It is midafternoon sometime in the third week of our office’s quarantine shutdown to lower the curve of coronavirus. By this time, I have lost all track of days and all concepts of time. I am in yoga gear, stretching on my yoga mat while simultaneously watching an ophthalmology/optometry-led videocast on my laptop that one of the doctors in my practice recommended.
As I stretch, I watch the intro on and off. There are four men: three ophthalmologists and one optometrist. Some are in scrubs; some are in work attire. Most of them have beards and overgrown manes. They talk about the changes that are happening due to the new virus. They banter back and forth about how no one is getting a haircut or even shaving their beards. Then they proceed to discuss how there is going to be a baby boom from this pandemic. In response to this topic, one of the men says (with the excitement of a small child, no less): “Because the women are finally at home again!”
I fell quickly out of my down dog position and paused the videocast. I am shocked at what this guy just said. I hit rewind, and sure enough. The words are there, floating in the air: “Because the women are finally home again!” I ran into our guest room, which is now my husband’s office, to tell him the appalling thing I had just witnessed. He was on an important conference call I couldn’t interrupt. Then, I got a call from a patient about an eye emergency. Then, I closed my computer and decided that I will not watch a videocast from a sexist doctor who doesn’t realize that it takes two people to make a child and that it’s not a woman’s job to stay at home.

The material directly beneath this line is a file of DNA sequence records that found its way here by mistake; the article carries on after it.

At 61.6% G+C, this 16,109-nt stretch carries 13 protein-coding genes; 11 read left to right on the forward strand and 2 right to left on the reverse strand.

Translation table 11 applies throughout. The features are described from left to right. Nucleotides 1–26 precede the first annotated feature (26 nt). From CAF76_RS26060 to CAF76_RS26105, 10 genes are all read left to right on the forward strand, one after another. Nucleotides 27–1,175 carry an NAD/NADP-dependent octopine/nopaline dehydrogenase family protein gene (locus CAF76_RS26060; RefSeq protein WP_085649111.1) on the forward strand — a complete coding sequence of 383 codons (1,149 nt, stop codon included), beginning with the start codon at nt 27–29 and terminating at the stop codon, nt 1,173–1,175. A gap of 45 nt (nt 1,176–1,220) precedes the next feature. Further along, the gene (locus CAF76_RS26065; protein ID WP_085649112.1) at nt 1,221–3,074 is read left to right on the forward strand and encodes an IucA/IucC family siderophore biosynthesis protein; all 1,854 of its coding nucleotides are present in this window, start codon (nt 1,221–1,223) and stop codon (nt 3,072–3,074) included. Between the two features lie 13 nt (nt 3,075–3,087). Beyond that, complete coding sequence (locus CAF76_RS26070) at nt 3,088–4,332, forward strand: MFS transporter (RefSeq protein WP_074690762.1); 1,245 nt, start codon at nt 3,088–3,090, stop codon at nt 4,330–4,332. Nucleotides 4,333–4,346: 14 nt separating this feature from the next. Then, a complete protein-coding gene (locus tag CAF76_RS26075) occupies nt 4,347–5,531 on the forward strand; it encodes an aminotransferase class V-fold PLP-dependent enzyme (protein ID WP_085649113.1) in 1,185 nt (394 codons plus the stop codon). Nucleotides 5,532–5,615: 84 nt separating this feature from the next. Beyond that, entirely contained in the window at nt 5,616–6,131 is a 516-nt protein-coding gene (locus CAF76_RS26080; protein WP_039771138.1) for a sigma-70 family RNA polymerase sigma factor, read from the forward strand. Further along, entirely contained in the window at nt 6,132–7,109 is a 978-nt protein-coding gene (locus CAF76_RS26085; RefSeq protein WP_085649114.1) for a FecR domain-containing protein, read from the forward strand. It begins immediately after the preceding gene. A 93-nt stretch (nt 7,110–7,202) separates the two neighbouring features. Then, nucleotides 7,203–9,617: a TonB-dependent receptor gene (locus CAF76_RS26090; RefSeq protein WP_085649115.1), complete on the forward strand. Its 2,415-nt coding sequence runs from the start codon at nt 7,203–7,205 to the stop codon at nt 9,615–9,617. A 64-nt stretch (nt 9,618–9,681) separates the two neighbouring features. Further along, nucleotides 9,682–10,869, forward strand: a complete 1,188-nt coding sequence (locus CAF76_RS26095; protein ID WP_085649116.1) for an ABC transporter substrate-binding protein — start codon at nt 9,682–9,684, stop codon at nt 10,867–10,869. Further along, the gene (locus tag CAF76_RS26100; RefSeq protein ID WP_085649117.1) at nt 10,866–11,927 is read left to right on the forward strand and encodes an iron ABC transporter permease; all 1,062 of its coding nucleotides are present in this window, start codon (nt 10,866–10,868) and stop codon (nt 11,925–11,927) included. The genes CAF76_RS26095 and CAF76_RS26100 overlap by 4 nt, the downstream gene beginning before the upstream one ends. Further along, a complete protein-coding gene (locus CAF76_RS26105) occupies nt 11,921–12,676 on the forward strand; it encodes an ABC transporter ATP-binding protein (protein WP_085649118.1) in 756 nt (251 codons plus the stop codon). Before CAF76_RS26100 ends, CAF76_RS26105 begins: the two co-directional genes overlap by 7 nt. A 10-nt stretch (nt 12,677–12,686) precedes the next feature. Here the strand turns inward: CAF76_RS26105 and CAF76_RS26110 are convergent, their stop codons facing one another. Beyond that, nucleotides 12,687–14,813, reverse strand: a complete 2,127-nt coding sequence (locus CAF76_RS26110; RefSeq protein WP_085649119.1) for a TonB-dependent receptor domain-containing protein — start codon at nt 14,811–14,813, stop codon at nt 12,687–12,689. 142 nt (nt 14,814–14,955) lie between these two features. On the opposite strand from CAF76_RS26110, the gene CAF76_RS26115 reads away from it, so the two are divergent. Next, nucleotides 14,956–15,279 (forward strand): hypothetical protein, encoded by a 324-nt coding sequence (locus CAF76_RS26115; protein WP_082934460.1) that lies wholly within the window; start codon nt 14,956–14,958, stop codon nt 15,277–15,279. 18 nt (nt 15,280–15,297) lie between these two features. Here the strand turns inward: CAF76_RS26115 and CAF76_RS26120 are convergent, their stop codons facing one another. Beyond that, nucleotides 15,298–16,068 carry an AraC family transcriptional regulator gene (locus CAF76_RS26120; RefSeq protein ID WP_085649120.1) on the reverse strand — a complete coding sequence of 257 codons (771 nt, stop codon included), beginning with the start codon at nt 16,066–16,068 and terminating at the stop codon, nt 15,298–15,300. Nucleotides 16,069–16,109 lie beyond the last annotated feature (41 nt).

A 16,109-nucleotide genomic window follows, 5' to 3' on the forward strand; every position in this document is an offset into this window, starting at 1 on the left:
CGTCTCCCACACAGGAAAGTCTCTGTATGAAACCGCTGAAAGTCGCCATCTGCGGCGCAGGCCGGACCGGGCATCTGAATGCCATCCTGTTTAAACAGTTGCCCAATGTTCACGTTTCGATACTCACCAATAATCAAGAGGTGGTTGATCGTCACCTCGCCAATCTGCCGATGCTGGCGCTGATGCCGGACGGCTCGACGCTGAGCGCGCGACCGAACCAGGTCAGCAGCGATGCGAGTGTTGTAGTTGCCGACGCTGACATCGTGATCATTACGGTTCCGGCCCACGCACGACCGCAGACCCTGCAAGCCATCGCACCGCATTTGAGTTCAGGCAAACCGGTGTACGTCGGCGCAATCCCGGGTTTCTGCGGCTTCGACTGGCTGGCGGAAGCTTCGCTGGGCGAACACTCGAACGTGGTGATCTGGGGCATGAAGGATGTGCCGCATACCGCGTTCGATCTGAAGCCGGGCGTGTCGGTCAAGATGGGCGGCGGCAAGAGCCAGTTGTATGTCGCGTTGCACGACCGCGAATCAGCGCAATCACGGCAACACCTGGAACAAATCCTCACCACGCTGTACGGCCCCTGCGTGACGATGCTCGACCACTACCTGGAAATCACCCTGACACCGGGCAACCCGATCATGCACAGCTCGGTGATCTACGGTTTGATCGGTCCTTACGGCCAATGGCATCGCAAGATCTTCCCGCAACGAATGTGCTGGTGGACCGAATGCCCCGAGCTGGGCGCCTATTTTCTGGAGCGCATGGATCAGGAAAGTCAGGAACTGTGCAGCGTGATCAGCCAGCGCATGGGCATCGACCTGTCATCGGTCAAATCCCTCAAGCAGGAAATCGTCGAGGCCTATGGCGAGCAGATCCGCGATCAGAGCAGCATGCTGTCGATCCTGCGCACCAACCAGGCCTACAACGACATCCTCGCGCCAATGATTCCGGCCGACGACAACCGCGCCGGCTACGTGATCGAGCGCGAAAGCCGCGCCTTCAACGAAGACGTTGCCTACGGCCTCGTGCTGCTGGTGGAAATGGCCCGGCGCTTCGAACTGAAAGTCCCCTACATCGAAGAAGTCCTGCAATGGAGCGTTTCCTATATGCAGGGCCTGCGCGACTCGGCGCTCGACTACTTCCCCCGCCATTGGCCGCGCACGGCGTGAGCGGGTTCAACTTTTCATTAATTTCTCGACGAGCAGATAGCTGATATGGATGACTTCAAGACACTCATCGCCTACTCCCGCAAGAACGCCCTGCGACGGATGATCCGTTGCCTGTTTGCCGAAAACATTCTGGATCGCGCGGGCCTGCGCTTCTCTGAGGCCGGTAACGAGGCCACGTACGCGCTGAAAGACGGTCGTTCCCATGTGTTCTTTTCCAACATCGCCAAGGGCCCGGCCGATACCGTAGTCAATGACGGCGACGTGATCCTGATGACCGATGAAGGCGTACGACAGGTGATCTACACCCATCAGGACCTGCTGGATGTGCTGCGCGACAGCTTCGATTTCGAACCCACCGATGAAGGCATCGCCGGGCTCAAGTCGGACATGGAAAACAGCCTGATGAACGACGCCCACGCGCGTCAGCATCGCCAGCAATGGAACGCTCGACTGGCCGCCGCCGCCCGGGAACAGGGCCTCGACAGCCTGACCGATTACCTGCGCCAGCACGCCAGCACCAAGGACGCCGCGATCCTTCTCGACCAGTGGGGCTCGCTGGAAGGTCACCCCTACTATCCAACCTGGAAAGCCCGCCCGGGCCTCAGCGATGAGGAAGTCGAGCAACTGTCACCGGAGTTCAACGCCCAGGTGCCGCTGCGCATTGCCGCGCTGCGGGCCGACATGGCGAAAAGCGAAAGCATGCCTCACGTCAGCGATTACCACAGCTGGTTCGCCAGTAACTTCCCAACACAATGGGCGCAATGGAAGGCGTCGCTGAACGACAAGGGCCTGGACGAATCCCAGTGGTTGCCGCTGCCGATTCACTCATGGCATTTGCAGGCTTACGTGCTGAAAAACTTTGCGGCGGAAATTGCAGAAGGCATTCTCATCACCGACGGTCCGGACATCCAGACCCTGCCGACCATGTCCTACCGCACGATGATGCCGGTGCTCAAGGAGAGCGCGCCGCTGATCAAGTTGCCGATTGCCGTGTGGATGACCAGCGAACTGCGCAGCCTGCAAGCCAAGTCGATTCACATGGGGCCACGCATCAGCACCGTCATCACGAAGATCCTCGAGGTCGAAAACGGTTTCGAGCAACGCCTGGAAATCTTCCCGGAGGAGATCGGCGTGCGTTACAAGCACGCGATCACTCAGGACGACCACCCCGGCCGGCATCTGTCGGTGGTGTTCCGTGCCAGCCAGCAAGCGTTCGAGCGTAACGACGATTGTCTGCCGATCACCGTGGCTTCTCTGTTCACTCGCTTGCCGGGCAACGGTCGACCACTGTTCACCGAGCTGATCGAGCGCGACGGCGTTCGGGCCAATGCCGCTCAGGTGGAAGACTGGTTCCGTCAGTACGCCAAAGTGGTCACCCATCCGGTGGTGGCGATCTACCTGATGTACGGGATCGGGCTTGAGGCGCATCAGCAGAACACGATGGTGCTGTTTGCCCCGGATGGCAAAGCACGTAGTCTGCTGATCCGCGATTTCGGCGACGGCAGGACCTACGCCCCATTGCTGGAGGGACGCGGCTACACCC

I went on with my day and forgot about this incident until months later when I saw a quote in an online forum: “COVID-19 has highlighted how little we, as a society, value the working mother and how easily we expect her to give up her seat.” That’s when I remembered that videocast. I remembered the older male ophthalmologist who was so elated over the fact that the women were at home again.
I know this isn’t true for all families, and I know that all men don’t believe this. I know that there are couples out there that support each other equally. I know there are strong women in the health care world kicking butt while their partners provide equal or even more of the child care duties for their families. I also know that it’s a woman’s choice—and it should always be her choice—whether or not she wants to stay home with her children.
As for me, I am pregnant with a pandemic baby. I am a walking cliché of what society said would happen when we were all off work, when “the women are finally at home again.” But, I will have a support system and a partner who is my equal. I will go back to work because that’s my choice. I will kick butt at being both an optometrist and a mother, just as my husband will do the same being both a father and an engineer. We will remember that we were both finally home again during this pandemic. While home remains our center, it’s not the only place I choose to be.
Dr. Koch practices at Wang Vision Institute in Nashville, Tennessee.